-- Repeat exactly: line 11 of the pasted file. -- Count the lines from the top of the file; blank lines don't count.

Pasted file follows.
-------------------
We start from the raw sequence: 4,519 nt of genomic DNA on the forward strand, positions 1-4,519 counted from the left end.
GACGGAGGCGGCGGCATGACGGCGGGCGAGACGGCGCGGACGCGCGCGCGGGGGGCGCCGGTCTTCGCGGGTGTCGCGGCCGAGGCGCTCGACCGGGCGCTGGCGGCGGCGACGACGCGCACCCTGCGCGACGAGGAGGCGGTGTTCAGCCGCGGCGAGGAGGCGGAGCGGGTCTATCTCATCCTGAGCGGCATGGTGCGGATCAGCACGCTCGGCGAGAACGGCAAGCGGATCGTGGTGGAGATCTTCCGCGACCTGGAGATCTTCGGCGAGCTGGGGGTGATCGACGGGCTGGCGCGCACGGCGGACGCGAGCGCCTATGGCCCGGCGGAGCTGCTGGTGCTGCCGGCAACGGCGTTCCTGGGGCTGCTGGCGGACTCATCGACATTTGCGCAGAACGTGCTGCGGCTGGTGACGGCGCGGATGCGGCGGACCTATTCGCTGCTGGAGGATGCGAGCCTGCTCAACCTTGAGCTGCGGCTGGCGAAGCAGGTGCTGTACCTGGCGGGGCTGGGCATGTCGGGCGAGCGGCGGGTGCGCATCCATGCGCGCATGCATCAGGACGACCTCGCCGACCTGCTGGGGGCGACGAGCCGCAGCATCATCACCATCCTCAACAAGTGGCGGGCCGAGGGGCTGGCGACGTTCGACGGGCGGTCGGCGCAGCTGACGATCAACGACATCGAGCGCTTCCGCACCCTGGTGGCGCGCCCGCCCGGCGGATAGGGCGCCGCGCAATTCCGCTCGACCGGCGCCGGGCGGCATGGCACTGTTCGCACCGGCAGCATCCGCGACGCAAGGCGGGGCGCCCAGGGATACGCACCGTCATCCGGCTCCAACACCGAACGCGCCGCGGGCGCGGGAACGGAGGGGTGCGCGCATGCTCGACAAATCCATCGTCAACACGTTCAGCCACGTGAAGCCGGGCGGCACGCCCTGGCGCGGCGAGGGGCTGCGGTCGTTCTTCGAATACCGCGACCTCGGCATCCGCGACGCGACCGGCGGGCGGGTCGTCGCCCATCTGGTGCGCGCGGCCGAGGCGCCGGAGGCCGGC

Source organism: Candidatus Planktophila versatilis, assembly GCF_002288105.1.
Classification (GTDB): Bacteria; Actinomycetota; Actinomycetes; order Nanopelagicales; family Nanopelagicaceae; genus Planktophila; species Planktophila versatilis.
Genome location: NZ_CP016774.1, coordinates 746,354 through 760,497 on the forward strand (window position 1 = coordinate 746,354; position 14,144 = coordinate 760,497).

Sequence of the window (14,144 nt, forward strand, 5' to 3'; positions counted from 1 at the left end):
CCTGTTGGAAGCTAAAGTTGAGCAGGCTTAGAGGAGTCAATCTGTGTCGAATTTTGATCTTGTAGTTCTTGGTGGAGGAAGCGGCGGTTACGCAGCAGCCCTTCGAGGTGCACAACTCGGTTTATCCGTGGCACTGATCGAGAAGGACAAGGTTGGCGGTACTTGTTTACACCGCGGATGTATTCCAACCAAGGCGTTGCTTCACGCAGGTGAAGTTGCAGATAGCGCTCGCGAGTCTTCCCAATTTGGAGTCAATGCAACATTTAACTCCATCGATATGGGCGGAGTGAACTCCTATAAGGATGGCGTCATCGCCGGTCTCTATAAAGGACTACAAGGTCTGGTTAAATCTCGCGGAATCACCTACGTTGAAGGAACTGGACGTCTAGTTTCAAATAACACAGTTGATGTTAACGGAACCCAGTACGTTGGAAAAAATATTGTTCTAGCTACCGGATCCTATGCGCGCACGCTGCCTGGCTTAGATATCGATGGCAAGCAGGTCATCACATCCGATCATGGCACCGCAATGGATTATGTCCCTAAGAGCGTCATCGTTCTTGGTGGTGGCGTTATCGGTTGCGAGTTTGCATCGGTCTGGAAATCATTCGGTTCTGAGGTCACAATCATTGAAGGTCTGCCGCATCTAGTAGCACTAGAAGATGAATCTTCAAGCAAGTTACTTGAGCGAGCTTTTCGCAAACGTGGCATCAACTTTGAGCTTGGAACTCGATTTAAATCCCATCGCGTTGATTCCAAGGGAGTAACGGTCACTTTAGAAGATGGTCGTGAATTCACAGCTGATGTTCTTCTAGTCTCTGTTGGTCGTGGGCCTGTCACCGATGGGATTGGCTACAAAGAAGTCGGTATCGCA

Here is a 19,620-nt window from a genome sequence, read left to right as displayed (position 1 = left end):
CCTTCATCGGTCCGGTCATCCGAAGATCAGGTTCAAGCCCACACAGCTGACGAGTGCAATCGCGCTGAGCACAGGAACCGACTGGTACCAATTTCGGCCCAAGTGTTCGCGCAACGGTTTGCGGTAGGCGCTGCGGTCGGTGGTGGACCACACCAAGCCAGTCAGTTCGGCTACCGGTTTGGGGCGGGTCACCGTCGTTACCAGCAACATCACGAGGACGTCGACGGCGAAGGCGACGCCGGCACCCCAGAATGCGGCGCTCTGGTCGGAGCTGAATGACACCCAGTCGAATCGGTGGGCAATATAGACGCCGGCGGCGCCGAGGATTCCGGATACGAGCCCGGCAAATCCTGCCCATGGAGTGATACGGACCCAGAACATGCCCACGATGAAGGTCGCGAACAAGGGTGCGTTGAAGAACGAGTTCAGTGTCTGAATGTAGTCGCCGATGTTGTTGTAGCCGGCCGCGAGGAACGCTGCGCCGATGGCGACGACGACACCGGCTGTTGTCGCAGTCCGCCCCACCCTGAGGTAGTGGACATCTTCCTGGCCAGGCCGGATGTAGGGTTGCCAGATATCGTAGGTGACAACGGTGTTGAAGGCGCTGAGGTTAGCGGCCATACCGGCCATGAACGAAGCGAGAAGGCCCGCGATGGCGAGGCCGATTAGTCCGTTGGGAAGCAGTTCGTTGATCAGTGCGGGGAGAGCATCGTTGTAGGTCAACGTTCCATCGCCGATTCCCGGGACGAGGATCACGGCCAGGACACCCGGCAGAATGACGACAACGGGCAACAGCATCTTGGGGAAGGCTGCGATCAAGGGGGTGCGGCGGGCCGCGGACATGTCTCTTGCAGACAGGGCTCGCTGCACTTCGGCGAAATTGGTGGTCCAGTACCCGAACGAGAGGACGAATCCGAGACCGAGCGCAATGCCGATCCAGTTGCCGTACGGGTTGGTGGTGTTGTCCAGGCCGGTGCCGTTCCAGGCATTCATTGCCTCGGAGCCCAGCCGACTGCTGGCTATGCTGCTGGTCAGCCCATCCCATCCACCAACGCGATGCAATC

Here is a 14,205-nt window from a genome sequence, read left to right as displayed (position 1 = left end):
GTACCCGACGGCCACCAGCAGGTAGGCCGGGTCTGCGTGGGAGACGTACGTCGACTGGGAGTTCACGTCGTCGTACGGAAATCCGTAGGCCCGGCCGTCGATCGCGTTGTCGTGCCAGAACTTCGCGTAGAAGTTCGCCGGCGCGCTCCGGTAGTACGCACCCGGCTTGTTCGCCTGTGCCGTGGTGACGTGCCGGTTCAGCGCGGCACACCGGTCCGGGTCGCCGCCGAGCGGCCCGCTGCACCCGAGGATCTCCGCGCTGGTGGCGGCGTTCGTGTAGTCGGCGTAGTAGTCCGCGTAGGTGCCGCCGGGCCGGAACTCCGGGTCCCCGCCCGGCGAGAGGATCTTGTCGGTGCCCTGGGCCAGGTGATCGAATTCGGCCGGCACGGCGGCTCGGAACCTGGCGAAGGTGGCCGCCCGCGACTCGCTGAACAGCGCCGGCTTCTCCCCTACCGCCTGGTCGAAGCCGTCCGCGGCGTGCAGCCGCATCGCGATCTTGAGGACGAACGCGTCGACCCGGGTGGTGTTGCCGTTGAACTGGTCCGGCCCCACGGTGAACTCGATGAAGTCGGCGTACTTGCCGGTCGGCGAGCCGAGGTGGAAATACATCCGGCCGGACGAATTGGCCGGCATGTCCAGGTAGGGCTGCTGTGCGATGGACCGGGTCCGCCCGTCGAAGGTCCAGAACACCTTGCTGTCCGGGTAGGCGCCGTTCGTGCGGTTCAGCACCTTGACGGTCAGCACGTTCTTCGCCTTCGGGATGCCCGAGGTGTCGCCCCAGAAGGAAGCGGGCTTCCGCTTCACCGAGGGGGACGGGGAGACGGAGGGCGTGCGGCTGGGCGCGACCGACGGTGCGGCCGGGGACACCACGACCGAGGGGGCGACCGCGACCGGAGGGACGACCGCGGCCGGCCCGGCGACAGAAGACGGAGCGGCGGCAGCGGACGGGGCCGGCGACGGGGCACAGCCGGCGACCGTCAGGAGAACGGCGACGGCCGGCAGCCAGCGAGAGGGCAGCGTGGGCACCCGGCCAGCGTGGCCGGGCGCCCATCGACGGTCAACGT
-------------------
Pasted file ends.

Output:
GTACCCGACGGCCACCAGCAGGTAGGCCGGGTCTGCGTGGGAGACGTACGTCGACTGGGAGTTCACGTCGTCGTACGGAAATCCGTAGGCCCGGCCGTCGATCGCGTTGTCGTGCCAGAACTTCGCGTAGAAGTTCGCCGGCGCGCTCCGGTAGTACGCACCCGGCTTGTTCGCCTGTGCCGTGGTGACGTGCCGGTTCAGCGCGGCACACCGGTCCGGGTCGCCGCCGAGCGGCCCGCTGCACCCGAGGATCTCCGCGCTGGTGGCGGCGTTCGTGTAGTCGGCGTAGTAGTCCGCGTAGGTGCCGCCGGGCCGGAACTCCGGGTCCCCGCCCGGCGAGAGGATCTTGTCGGTGCCCTGGGCCAGGTGATCGAATTCGGCCGGCACGGCGGCTCGGAACCTGGCGAAGGTGGCCGCCCGCGACTCGCTGAACAGCGCCGGCTTCTCCCCTACCGCCTGGTCGAAGCCGTCCGCGGCGTGCAGCCGCATCGCGATCTTGAGGACGAACGCGTCGACCCGGGTGGTGTTGCCGTTGAACTGGTCCGGCCCCACGGTGAACTCGATGAAGTCGGCGTACTTGCCGGTCGGCGAGCCGAGGTGGAAATACATCCGGCCGGACGAATTGGCCGGCATGTCCAGGTAGGGCTGCTGTGCGATGGACCGGGTCCGCCCGTCGAAGGTCCAGAACACCTTGCTGTCCGGGTAGGCGCCGTTCGTGCGGTTCAGCACCTTGACGGTCAGCACGTTCTTCGCCTTCGGGATGCCCGAGGTGTCGCCCCAGAAGGAAGCGGGCTTCCGCTTCACCGAGGGGGACGGGGAGACGGAGGGCGTGCGGCTGGGCGCGACCGACGGTGCGGCCGGGGACACCACGACCGAGGGGGCGACCGCGACCGGAGGGACGACCGCGGCCGGCCCGGCGACAGAAGACGGAGCGGCGGCAGCGGACGGGGCCGGCGACGGGGCACAGCCGGCGACCGTCAGGAGAACGGCGACGGCCGGCAGCCAGCGAGAGGGCAGCGTGGGCACCCGGCCAGCGTGGCCGGGCGCCCATCGACGGTCAACGT